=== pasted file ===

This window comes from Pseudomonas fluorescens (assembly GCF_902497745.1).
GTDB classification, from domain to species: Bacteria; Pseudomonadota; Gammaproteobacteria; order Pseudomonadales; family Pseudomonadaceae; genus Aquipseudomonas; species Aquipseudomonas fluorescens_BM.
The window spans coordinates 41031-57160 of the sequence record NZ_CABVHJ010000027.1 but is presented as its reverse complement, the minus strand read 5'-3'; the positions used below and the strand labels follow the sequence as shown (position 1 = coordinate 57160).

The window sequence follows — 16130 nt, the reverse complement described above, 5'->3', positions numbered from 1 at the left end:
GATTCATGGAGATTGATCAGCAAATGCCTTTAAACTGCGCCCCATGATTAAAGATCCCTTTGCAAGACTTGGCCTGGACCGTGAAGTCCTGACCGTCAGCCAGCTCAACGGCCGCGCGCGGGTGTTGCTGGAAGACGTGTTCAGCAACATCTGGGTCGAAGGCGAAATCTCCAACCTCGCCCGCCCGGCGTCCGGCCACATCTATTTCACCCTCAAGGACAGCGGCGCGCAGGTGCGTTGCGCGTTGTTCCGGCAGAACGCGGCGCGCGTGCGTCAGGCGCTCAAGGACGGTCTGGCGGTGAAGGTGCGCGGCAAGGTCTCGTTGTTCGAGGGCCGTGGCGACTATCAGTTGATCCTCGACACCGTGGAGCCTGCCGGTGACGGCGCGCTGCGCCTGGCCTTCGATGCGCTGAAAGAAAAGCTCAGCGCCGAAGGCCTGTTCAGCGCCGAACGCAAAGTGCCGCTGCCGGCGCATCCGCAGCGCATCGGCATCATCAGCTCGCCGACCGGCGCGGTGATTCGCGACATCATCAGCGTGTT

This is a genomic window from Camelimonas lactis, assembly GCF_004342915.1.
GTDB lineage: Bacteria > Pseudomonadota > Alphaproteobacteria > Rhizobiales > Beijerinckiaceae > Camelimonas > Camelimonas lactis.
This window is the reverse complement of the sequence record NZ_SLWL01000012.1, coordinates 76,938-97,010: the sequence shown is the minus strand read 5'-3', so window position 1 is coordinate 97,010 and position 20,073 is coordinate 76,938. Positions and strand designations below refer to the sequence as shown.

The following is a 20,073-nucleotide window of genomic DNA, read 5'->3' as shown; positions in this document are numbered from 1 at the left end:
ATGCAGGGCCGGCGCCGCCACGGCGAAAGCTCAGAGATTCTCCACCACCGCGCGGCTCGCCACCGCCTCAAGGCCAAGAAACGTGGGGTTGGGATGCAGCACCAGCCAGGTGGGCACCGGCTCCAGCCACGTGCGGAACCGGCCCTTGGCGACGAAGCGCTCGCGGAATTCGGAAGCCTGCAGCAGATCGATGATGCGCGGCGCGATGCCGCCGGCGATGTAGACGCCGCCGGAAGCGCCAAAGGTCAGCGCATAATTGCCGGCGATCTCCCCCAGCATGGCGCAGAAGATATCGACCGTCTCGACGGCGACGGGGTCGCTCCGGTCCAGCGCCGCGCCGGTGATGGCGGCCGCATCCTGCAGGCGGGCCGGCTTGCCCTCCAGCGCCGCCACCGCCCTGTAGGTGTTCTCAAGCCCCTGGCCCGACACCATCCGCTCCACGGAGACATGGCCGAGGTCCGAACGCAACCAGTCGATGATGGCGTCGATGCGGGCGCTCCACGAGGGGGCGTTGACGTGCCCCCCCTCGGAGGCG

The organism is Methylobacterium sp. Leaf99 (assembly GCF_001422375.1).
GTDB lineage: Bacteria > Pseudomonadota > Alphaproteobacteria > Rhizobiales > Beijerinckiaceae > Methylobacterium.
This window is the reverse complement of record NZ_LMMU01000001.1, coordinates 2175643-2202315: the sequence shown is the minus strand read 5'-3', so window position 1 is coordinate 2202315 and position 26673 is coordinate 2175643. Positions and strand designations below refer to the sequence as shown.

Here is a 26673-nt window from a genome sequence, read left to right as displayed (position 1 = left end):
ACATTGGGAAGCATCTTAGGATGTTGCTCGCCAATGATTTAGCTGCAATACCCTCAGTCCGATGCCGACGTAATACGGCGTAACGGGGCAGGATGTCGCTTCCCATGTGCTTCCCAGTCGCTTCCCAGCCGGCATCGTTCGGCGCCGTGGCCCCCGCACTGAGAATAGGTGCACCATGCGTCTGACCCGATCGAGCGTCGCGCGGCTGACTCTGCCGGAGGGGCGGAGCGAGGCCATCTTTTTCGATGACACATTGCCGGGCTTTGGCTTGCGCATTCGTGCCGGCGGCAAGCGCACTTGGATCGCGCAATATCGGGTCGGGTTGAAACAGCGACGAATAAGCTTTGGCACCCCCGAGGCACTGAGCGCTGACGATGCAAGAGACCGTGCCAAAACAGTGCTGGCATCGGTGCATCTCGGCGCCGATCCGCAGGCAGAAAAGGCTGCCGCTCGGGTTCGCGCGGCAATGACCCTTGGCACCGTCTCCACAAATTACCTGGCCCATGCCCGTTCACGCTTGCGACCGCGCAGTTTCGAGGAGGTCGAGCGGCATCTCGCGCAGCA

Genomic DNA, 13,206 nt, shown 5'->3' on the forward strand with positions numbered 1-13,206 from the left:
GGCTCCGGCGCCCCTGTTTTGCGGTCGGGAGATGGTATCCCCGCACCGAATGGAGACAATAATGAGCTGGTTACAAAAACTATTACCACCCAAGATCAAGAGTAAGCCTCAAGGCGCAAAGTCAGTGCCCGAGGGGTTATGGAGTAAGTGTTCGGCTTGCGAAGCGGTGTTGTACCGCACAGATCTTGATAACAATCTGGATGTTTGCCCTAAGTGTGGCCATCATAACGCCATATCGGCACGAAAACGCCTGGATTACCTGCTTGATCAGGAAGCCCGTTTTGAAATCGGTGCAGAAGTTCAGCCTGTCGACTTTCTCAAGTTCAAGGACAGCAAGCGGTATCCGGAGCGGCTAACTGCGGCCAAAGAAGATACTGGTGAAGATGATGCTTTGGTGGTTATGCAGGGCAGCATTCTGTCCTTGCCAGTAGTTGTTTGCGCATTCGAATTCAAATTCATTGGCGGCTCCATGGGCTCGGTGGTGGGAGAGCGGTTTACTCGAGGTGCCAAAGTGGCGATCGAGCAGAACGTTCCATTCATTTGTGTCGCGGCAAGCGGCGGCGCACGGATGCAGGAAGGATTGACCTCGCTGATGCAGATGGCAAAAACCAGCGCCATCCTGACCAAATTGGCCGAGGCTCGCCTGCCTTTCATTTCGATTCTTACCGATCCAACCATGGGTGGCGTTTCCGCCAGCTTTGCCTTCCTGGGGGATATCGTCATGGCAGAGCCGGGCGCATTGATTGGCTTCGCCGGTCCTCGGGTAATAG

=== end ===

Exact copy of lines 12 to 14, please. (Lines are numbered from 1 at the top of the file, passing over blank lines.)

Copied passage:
GTDB lineage: Bacteria > Pseudomonadota > Alphaproteobacteria > Rhizobiales > Beijerinckiaceae > Methylobacterium.
This window is the reverse complement of record NZ_LMMU01000001.1, coordinates 2175643-2202315: the sequence shown is the minus strand read 5'-3', so window position 1 is coordinate 2202315 and position 26673 is coordinate 2175643. Positions and strand designations below refer to the sequence as shown.

Here is a 26673-nt window from a genome sequence, read left to right as displayed (position 1 = left end):